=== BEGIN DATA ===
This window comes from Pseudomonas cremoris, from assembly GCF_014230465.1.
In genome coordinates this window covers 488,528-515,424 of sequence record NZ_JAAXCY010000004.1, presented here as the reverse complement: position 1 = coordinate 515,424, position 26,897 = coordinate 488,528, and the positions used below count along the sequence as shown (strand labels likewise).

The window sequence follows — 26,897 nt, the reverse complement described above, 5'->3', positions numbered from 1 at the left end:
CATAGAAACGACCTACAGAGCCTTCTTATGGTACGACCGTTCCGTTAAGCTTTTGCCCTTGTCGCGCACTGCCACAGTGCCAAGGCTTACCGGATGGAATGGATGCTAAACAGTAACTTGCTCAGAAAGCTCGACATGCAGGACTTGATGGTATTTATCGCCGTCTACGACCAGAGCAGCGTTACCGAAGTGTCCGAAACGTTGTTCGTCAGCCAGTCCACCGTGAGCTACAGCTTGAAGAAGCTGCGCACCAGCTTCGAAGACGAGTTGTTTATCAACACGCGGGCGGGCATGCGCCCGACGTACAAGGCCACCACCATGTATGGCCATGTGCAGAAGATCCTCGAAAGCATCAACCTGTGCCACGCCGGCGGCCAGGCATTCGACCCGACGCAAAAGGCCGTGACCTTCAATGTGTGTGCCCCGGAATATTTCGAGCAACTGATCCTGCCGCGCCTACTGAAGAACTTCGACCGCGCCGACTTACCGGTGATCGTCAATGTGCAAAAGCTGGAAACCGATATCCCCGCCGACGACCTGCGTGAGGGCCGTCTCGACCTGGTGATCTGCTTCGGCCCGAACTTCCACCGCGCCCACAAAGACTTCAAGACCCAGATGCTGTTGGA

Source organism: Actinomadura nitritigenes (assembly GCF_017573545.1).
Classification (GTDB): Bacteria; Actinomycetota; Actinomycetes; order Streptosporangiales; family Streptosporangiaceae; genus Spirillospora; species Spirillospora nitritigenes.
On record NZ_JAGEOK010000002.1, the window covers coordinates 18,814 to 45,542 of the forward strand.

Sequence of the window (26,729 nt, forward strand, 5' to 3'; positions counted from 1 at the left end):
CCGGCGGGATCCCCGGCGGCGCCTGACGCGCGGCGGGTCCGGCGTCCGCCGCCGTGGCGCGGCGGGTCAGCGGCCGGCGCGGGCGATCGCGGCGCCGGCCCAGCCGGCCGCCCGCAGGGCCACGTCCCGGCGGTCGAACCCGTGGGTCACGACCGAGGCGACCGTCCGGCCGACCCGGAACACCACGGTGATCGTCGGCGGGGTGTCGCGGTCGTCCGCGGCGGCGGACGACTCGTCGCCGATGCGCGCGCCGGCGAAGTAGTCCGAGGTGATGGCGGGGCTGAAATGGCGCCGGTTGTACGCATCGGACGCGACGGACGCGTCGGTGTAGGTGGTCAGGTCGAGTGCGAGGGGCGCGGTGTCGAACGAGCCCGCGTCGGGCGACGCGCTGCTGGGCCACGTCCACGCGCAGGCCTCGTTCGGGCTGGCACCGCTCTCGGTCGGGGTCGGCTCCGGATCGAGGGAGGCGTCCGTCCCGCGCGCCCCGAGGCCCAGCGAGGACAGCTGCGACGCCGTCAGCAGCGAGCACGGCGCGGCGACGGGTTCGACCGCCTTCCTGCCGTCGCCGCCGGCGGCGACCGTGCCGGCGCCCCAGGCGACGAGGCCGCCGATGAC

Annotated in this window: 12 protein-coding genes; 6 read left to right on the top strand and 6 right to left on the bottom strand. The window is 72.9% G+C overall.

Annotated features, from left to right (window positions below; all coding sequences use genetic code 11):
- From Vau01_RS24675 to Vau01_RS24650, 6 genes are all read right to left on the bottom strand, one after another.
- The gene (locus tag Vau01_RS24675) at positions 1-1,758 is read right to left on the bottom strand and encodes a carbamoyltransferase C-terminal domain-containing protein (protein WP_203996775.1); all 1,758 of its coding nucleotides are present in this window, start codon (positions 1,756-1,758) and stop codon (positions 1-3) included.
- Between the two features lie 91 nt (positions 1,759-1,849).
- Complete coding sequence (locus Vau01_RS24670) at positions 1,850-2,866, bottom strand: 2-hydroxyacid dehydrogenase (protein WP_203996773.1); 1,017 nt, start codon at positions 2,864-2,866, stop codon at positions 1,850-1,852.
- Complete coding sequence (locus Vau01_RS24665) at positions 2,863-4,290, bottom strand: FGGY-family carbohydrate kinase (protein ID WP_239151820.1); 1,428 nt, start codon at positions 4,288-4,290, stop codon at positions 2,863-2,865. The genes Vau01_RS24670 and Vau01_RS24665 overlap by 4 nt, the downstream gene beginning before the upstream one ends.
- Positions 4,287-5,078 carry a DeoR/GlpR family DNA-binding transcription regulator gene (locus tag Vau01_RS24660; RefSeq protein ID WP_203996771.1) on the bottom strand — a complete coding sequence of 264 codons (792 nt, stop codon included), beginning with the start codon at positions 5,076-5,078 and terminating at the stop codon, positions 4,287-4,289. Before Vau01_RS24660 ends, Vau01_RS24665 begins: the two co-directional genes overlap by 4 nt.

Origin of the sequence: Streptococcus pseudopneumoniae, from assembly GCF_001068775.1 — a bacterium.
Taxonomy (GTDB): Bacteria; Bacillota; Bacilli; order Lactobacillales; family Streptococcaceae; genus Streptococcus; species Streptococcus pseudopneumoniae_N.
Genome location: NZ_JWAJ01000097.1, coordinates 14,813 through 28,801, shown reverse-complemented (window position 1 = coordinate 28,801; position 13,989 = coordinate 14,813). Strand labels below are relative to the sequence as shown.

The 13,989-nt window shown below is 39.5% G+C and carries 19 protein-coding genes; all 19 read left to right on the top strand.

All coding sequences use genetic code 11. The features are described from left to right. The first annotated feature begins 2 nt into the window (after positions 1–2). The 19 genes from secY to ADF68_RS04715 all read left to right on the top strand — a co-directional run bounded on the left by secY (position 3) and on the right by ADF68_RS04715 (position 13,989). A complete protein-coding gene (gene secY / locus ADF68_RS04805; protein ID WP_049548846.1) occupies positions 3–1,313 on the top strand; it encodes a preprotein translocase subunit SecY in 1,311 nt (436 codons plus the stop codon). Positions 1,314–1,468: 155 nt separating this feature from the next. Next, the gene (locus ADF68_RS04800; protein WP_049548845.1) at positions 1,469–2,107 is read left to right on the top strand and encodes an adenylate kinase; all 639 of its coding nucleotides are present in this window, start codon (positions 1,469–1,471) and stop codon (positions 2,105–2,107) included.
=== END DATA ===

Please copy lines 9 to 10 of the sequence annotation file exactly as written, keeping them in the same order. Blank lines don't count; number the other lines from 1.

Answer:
CCGGCGGGATCCCCGGCGGCGCCTGACGCGCGGCGGGTCCGGCGTCCGCCGCCGTGGCGCGGCGGGTCAGCGGCCGGCGCGGGCGATCGCGGCGCCGGCCCAGCCGGCCGCCCGCAGGGCCACGTCCCGGCGGTCGAACCCGTGGGTCACGACCGAGGCGACCGTCCGGCCGACCCGGAACACCACGGTGATCGTCGGCGGGGTGTCGCGGTCGTCCGCGGCGGCGGACGACTCGTCGCCGATGCGCGCGCCGGCGAAGTAGTCCGAGGTGATGGCGGGGCTGAAATGGCGCCGGTTGTACGCATCGGACGCGACGGACGCGTCGGTGTAGGTGGTCAGGTCGAGTGCGAGGGGCGCGGTGTCGAACGAGCCCGCGTCGGGCGACGCGCTGCTGGGCCACGTCCACGCGCAGGCCTCGTTCGGGCTGGCACCGCTCTCGGTCGGGGTCGGCTCCGGATCGAGGGAGGCGTCCGTCCCGCGCGCCCCGAGGCCCAGCGAGGACAGCTGCGACGCCGTCAGCAGCGAGCACGGCGCGGCGACGGGTTCGACCGCCTTCCTGCCGTCGCCGCCGGCGGCGACCGTGCCGGCGCCCCAGGCGACGAGGCCGCCGATGAC

Annotated in this window: 12 protein-coding genes; 6 read left to right on the top strand and 6 right to left on the bottom strand. The window is 72.9% G+C overall.